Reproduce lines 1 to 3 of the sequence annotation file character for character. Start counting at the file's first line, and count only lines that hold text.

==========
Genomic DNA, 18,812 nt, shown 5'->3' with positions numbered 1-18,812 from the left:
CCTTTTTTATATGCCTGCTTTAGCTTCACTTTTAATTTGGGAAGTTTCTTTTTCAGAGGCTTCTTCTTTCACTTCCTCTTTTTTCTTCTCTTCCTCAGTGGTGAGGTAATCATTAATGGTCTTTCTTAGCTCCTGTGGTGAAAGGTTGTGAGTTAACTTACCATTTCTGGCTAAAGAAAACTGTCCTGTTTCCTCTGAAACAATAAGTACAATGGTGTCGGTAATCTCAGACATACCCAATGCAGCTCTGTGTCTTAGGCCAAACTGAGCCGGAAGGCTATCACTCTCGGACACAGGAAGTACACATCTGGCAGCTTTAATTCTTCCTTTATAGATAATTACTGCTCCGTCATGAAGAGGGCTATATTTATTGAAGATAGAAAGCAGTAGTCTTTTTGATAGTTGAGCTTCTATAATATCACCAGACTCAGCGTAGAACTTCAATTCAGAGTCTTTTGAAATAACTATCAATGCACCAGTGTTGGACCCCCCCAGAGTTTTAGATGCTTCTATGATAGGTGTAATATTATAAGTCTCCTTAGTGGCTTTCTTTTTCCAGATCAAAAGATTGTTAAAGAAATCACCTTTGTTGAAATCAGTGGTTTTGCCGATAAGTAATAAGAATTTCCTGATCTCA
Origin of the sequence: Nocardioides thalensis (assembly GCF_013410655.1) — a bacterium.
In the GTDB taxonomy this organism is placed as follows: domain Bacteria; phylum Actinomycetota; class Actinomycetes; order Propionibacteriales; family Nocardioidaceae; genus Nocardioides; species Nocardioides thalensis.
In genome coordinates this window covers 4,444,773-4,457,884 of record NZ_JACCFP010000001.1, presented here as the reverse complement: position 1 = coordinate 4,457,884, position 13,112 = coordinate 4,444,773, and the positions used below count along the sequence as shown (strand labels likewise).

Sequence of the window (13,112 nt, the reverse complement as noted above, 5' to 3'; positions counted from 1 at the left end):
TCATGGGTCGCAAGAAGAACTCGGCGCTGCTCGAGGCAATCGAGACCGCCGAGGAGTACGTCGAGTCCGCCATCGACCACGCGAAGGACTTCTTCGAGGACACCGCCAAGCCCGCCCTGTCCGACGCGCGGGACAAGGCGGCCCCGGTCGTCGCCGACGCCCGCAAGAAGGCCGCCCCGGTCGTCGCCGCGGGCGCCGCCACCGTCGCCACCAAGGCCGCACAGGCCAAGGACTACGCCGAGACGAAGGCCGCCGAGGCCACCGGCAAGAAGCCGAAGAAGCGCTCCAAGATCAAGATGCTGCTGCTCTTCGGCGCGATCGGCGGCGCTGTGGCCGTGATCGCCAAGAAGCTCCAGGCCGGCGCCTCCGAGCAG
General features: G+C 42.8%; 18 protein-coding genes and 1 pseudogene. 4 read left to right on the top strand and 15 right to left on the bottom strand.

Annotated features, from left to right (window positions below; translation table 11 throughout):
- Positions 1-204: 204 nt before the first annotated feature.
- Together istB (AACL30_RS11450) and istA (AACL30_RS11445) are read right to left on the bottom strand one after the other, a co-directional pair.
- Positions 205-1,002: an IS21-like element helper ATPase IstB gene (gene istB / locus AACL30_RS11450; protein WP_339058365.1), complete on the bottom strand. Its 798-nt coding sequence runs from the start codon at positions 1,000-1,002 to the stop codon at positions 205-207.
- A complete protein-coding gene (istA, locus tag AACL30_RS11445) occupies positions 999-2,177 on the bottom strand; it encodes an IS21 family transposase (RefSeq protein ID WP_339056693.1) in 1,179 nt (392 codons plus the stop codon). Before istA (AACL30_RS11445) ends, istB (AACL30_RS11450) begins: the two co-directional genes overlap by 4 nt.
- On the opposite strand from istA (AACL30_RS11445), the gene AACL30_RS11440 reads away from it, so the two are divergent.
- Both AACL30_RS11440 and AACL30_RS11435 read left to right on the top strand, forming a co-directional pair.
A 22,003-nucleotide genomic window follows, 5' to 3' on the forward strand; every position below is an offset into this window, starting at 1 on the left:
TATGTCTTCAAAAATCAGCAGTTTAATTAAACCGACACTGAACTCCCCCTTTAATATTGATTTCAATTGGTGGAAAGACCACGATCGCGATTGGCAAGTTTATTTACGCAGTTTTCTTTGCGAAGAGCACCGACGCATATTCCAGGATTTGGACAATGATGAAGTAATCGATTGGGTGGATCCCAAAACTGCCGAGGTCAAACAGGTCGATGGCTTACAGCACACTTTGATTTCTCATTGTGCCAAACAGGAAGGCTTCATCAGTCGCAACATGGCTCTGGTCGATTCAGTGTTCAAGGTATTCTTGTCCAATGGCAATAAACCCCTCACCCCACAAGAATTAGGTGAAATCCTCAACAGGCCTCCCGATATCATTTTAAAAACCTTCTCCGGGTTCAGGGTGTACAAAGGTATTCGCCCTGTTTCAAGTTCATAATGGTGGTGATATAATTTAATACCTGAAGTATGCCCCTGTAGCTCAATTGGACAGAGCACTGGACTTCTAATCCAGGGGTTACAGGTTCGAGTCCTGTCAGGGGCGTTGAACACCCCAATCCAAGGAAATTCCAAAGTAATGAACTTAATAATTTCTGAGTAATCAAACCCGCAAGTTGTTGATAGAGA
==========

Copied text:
Genomic DNA, 18,812 nt, shown 5'->3' with positions numbered 1-18,812 from the left:
CCTTTTTTATATGCCTGCTTTAGCTTCACTTTTAATTTGGGAAGTTTCTTTTTCAGAGGCTTCTTCTTTCACTTCCTCTTTTTTCTTCTCTTCCTCAGTGGTGAGGTAATCATTAATGGTCTTTCTTAGCTCCTGTGGTGAAAGGTTGTGAGTTAACTTACCATTTCTGGCTAAAGAAAACTGTCCTGTTTCCTCTGAAACAATAAGTACAATGGTGTCGGTAATCTCAGACATACCCAATGCAGCTCTGTGTCTTAGGCCAAACTGAGCCGGAAGGCTATCACTCTCGGACACAGGAAGTACACATCTGGCAGCTTTAATTCTTCCTTTATAGATAATTACTGCTCCGTCATGAAGAGGGCTATATTTATTGAAGATAGAAAGCAGTAGTCTTTTTGATAGTTGAGCTTCTATAATATCACCAGACTCAGCGTAGAACTTCAATTCAGAGTCTTTTGAAATAACTATCAATGCACCAGTGTTGGACCCCCCCAGAGTTTTAGATGCTTCTATGATAGGTGTAATATTATAAGTCTCCTTAGTGGCTTTCTTTTTCCAGATCAAAAGATTGTTAAAGAAATCACCTTTGTTGAAATCAGTGGTTTTGCCGATAAGTAATAAGAATTTCCTGATCTCA
Origin of the sequence: Nocardioides thalensis (assembly GCF_013410655.1) — a bacterium.